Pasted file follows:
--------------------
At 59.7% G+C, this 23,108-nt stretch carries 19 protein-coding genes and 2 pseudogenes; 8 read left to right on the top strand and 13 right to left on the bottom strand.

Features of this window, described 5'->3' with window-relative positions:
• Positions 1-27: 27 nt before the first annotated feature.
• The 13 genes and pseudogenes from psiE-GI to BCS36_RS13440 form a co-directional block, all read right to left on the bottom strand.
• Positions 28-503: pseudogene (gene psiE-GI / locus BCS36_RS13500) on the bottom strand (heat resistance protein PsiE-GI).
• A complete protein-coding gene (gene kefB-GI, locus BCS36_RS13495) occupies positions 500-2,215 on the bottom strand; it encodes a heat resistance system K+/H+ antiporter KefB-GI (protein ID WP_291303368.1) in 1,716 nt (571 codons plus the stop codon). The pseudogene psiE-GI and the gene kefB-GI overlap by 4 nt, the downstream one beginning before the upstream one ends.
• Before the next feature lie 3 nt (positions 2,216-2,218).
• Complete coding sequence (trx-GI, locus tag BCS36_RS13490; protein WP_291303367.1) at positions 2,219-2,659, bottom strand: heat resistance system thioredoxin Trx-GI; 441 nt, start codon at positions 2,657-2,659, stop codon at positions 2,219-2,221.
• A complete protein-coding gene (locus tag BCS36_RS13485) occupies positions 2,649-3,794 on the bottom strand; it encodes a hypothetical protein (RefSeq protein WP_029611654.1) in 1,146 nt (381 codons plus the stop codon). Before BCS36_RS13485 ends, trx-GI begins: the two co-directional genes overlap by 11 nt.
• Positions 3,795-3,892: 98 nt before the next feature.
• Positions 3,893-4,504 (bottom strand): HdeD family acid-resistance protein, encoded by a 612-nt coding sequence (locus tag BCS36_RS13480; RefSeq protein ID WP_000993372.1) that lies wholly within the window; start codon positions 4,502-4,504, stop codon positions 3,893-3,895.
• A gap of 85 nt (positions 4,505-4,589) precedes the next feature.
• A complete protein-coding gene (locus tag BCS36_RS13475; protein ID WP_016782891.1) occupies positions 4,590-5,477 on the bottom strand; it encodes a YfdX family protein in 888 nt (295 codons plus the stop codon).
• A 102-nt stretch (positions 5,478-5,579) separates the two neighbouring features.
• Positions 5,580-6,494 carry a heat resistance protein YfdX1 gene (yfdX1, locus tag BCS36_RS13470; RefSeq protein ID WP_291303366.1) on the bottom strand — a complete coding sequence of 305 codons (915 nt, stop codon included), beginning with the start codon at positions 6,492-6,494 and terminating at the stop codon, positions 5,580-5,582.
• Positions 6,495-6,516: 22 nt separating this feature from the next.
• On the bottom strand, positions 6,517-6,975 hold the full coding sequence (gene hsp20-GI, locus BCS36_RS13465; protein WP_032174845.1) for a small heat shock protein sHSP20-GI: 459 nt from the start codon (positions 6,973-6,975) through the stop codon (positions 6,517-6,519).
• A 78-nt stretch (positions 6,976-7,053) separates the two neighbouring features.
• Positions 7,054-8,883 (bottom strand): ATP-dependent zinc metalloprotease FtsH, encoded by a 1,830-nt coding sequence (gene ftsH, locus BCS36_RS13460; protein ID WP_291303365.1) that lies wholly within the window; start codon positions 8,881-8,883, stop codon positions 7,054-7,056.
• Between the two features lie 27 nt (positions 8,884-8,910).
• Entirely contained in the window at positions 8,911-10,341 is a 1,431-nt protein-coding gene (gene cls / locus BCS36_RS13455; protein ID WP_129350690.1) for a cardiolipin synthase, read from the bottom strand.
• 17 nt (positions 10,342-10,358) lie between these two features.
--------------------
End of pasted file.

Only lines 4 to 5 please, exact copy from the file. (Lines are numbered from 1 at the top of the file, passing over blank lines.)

• The 13 genes and pseudogenes from psiE-GI to BCS36_RS13440 form a co-directional block, all read right to left on the bottom strand.
• Positions 28-503: pseudogene (gene psiE-GI / locus BCS36_RS13500) on the bottom strand (heat resistance protein PsiE-GI).